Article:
The Controversy of the Immaculate Conception
By the 8th Century, we know that the feast of Our Lady’s Conception was being celebrated in Syria and the Holy Land. St Andrew of Crete wrote a canon for the feast of the Conception in the 8th Century, praising the Virgin’s purity. By the 9th Century, one Metropolitan of Nicomedia notes that the feast was “generally observed” throughout the Christian East.
Around the same time, the feast was brought to the Latin Church by Eastern monks who fled the iconoclast persecutions.
In the West, there would be plenty of arguments over celebrating this feast day. People loved it but many theologians were less keen. St Bernard scolded his fellow Christians that,
I am frightened now, seeing that certain of you have desired to change the condition of important matters, introducing a new festival unknown to the Church, unapproved by reason, unjustified by ancient tradition… I say that the Virgin Mary could not be sanctified before Her conception, inasmuch as She did not exist. If, all the more, She could not be sanctified in the moment of Her conception by reason of the sin which is inseparable from conception, then it remains to believe that She was sanctified after She was conceived in the womb of Her mother. This sanctification, if it annihilates sin, makes holy Her birth, but not Her conception.
For St Bernard, as for many of the Fathers and theologians, the very idea of celebrating a conception was repugnant. That meant celebrating the act of sex and therefore, celebrating lust and concupiscence. They doubted that it was possible for anyone, ever, to have sex without sinning. St Bernard calls this “the sin which is inseparable from conception”. To celebrate the Conception of Our Lady, then, would just be celebrating two concupiscent mortals getting it on — and none of us wants that.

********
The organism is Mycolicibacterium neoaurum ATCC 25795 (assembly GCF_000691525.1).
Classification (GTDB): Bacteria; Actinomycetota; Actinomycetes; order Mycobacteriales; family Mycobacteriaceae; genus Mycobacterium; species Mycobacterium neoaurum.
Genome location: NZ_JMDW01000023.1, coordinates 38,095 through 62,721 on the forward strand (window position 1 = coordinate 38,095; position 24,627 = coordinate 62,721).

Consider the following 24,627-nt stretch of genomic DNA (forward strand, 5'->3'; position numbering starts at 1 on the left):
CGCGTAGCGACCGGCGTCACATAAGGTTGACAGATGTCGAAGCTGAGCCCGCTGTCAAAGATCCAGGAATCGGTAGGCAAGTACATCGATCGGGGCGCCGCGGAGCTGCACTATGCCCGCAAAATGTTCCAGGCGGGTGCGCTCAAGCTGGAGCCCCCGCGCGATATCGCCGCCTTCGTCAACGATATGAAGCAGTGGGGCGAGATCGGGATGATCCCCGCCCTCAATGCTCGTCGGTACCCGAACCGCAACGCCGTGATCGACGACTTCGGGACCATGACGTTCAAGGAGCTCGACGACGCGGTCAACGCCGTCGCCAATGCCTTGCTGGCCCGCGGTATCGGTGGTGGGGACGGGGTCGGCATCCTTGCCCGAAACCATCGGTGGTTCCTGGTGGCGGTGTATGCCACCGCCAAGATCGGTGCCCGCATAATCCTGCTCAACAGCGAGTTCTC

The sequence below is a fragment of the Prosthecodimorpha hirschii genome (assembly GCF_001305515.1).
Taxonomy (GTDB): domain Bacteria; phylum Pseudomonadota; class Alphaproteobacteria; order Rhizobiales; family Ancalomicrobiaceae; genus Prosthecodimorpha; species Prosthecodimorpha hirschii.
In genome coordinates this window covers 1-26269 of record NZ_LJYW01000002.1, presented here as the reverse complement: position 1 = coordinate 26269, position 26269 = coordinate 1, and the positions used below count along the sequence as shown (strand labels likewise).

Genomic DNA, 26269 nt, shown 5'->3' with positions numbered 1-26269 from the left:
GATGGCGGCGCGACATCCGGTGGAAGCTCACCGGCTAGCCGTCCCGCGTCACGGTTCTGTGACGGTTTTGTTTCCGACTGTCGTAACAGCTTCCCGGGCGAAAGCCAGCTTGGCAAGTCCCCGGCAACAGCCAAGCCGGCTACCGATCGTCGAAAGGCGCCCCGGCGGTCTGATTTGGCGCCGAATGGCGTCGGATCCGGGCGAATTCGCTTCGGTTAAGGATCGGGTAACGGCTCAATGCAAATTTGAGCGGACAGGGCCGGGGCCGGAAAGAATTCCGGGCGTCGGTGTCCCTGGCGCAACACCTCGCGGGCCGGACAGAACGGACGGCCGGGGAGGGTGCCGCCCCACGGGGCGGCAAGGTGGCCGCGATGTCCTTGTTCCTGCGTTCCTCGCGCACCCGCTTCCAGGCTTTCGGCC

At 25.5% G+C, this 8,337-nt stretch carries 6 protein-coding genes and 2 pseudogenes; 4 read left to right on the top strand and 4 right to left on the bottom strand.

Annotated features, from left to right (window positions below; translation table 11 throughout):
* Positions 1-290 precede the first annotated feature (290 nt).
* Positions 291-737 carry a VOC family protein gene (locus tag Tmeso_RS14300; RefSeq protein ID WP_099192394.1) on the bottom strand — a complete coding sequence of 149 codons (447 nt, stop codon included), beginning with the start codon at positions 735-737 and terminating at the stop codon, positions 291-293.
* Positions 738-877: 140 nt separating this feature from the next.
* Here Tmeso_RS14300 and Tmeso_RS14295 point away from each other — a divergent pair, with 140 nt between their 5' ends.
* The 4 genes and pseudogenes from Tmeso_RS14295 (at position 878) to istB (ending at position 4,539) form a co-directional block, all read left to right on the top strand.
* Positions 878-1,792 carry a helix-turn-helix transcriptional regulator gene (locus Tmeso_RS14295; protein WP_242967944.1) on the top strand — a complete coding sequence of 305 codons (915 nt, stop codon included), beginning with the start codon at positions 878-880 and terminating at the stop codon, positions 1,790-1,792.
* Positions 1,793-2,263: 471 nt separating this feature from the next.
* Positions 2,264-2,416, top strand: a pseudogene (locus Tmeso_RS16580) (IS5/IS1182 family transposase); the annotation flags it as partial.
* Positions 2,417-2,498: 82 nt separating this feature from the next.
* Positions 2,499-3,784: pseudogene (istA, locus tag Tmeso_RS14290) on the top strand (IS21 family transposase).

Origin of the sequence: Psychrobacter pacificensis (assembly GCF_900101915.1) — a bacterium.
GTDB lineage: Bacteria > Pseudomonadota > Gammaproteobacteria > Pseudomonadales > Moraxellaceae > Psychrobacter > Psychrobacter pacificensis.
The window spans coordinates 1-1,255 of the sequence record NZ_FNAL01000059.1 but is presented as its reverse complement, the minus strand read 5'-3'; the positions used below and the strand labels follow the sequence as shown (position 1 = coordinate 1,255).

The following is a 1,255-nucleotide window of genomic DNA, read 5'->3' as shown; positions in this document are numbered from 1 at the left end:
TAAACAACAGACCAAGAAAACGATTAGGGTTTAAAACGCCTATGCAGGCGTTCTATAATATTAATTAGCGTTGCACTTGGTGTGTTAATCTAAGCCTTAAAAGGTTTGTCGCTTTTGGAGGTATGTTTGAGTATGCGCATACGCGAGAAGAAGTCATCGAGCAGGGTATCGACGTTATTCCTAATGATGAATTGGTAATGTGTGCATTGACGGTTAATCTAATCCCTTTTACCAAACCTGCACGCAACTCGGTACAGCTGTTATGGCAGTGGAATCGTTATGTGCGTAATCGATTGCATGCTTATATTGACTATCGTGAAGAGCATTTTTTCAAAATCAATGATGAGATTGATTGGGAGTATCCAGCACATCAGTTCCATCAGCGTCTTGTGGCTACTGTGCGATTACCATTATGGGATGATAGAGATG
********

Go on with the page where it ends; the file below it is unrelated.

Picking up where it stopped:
The Triumph of the Immaculate Conception
The people’s devotion to the Immaculate Virgin triumphed. Perhaps the commoners grasped what the more rarefied theologians struggled to understand. Sex, purified by the love of the Holy Spirit, can truly be holy and chaste. Far from being inherently sinful, it is the way that a husband and wife, united by God, express their love for each other and the means by which the Creator creates new life.
By believing in and celebrating the Immaculate Conception, Christians of the Middle Ages proved that it wasn’t sex that wasn’t the problem. Sin is the problem.
In the same way, when we look to Immaculate Mary, we see that sin isn’t a natural part of being human. It’s the unnatural and unwanted virus of the human race. Our true nature is immaculate and pure; a nature that has been robbed from us by the devil and the inheritance of original sin.
But our loving Father wants so much more for us. He wants us to be completely and utterly His. He wants us to live and to love in the freedom of perfect sanctity. Christ, the spotless Lamb, died for us that He might sanctify us and present us to Himself” in splendour, without spot or wrinkle… holy and without blemish.” (cf. Eph 5:25-32)
Perhaps we’ll never know why we celebrate the Immaculate Conception on 8th December.
The origins of this ancient festival are lost to us. Like so much of the life of the Blessed Virgin herself, the beginnings of the feast day are hidden from the rude and prying eyes of history.
What is clear is that it was the commoners who, infused with the mysticism of the Eastern Church, insisted on celebrating this feast — despite what the theologians said. The sweet and loving Virgin has always sided with the common people.
And it seems that the common people have always sided with her.